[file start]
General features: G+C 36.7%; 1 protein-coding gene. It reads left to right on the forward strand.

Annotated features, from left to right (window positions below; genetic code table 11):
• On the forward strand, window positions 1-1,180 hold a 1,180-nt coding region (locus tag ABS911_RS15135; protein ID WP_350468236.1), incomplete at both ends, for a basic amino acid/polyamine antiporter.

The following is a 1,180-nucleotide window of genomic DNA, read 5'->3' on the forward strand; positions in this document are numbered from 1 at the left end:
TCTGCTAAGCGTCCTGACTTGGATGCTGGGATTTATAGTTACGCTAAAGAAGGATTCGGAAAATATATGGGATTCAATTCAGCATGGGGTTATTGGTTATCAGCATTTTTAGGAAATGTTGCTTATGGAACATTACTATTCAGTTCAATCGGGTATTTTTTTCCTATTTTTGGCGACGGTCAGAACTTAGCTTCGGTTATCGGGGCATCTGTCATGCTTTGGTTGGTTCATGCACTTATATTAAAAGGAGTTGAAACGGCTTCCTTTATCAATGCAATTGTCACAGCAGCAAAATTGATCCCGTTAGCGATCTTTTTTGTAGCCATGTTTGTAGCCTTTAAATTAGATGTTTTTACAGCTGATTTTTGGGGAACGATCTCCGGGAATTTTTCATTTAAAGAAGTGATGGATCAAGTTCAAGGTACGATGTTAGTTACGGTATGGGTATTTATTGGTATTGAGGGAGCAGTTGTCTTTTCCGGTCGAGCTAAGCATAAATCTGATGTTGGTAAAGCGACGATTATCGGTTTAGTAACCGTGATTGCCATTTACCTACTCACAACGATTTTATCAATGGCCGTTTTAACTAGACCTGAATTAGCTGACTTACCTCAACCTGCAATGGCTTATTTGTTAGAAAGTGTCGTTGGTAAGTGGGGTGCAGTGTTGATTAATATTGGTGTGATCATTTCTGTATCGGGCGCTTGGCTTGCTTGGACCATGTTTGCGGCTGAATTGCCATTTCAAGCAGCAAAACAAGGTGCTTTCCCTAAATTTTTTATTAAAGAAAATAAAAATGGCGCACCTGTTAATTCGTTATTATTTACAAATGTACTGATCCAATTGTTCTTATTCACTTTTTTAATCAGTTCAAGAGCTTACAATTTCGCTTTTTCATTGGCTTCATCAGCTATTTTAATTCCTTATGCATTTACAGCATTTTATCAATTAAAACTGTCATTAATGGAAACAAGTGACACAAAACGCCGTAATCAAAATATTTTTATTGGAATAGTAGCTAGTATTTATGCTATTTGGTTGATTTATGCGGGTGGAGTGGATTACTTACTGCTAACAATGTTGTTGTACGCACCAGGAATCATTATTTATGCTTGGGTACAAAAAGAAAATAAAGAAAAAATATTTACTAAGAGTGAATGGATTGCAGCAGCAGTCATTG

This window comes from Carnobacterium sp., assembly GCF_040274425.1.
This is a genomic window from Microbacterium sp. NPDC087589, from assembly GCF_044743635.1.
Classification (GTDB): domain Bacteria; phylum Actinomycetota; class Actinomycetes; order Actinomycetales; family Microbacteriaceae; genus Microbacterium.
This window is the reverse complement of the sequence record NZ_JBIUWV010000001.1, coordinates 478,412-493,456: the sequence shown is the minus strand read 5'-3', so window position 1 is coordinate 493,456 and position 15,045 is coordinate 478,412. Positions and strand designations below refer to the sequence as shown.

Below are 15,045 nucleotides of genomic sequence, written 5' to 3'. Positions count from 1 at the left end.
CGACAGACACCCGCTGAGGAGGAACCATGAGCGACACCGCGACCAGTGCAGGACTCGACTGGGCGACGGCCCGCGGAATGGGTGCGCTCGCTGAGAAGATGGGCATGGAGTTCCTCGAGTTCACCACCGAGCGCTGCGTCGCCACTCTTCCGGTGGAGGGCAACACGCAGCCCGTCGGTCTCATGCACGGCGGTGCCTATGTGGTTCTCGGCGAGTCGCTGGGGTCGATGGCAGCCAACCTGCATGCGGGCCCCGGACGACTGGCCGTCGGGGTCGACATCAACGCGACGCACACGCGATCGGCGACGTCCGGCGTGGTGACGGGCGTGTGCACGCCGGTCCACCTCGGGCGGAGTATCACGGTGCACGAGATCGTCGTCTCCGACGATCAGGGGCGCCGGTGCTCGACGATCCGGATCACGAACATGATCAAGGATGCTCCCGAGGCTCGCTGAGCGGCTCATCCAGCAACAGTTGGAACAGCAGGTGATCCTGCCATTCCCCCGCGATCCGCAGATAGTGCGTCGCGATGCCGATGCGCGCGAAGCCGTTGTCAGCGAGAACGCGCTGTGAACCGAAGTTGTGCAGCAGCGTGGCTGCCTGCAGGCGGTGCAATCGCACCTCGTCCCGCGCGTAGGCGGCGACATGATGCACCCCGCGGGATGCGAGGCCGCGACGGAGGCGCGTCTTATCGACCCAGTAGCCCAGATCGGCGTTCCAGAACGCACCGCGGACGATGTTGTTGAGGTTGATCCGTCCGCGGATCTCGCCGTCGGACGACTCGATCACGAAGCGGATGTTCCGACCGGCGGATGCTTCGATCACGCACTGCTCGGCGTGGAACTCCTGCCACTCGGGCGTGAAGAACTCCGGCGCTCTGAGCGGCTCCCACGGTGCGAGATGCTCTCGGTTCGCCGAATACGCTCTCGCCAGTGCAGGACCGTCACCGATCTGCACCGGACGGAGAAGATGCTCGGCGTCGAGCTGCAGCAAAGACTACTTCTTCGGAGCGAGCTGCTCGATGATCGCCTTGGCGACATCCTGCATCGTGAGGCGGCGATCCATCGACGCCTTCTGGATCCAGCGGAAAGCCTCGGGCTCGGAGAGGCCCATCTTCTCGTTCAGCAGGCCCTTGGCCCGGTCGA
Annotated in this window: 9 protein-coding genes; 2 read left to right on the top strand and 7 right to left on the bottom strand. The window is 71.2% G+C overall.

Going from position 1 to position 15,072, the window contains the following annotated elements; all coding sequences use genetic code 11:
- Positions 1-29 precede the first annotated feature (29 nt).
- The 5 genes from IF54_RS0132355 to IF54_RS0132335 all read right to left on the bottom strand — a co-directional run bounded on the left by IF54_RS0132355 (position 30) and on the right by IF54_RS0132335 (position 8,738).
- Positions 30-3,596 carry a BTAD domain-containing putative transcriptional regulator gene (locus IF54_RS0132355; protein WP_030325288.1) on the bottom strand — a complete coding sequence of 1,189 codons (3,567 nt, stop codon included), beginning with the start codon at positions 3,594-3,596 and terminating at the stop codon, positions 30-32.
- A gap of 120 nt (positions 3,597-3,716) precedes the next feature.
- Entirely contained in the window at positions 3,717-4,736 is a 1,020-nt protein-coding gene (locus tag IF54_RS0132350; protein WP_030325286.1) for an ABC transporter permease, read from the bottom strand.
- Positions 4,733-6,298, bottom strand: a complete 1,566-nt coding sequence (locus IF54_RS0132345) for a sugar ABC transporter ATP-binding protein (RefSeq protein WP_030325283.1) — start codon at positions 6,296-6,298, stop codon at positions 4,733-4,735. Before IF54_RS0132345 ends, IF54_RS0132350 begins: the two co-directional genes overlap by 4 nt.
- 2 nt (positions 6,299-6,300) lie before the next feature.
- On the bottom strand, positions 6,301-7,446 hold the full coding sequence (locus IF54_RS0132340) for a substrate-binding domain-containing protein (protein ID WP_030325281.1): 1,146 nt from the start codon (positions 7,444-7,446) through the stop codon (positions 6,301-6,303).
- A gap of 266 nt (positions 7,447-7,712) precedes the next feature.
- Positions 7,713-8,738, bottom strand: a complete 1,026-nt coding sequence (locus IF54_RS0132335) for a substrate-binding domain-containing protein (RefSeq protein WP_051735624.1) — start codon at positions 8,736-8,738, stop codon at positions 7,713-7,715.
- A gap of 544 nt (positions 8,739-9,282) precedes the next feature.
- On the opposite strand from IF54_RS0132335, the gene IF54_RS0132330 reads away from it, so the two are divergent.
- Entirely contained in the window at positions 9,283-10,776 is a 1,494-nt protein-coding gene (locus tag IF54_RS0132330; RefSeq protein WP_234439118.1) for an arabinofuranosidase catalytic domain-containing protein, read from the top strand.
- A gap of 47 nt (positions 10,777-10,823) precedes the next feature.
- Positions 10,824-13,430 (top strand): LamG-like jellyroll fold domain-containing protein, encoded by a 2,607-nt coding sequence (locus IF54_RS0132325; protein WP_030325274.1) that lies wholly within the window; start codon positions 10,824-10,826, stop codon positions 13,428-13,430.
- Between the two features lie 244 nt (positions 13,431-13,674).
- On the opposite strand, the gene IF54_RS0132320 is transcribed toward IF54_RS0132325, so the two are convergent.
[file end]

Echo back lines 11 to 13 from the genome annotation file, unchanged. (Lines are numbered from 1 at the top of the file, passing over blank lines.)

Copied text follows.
CGACAGACACCCGCTGAGGAGGAACCATGAGCGACACCGCGACCAGTGCAGGACTCGACTGGGCGACGGCCCGCGGAATGGGTGCGCTCGCTGAGAAGATGGGCATGGAGTTCCTCGAGTTCACCACCGAGCGCTGCGTCGCCACTCTTCCGGTGGAGGGCAACACGCAGCCCGTCGGTCTCATGCACGGCGGTGCCTATGTGGTTCTCGGCGAGTCGCTGGGGTCGATGGCAGCCAACCTGCATGCGGGCCCCGGACGACTGGCCGTCGGGGTCGACATCAACGCGACGCACACGCGATCGGCGACGTCCGGCGTGGTGACGGGCGTGTGCACGCCGGTCCACCTCGGGCGGAGTATCACGGTGCACGAGATCGTCGTCTCCGACGATCAGGGGCGCCGGTGCTCGACGATCCGGATCACGAACATGATCAAGGATGCTCCCGAGGCTCGCTGAGCGGCTCATCCAGCAACAGTTGGAACAGCAGGTGATCCTGCCATTCCCCCGCGATCCGCAGATAGTGCGTCGCGATGCCGATGCGCGCGAAGCCGTTGTCAGCGAGAACGCGCTGTGAACCGAAGTTGTGCAGCAGCGTGGCTGCCTGCAGGCGGTGCAATCGCACCTCGTCCCGCGCGTAGGCGGCGACATGATGCACCCCGCGGGATGCGAGGCCGCGACGGAGGCGCGTCTTATCGACCCAGTAGCCCAGATCGGCGTTCCAGAACGCACCGCGGACGATGTTGTTGAGGTTGATCCGTCCGCGGATCTCGCCGTCGGACGACTCGATCACGAAGCGGATGTTCCGACCGGCGGATGCTTCGATCACGCACTGCTCGGCGTGGAACTCCTGCCACTCGGGCGTGAAGAACTCCGGCGCTCTGAGCGGCTCCCACGGTGCGAGATGCTCTCGGTTCGCCGAATACGCTCTCGCCAGTGCAGGACCGTCACCGATCTGCACCGGACGGAGAAGATGCTCGGCGTCGAGCTGCAGCAAAGACTACTTCTTCGGAGCGAGCTGCTCGATGATCGCCTTGGCGACATCCTGCATCGTGAGGCGGCGATCCATCGACGCCTTCTGGATCCAGCGGAAAGCCTCGGGCTCGGAGAGGCCCATCTTCTCGTTCAGCAGGCCCTTGGCCCGGTCGA
Annotated in this window: 9 protein-coding genes; 2 read left to right on the top strand and 7 right to left on the bottom strand. The window is 71.2% G+C overall.

Going from position 1 to position 15,072, the window contains the following annotated elements; all coding sequences use genetic code 11: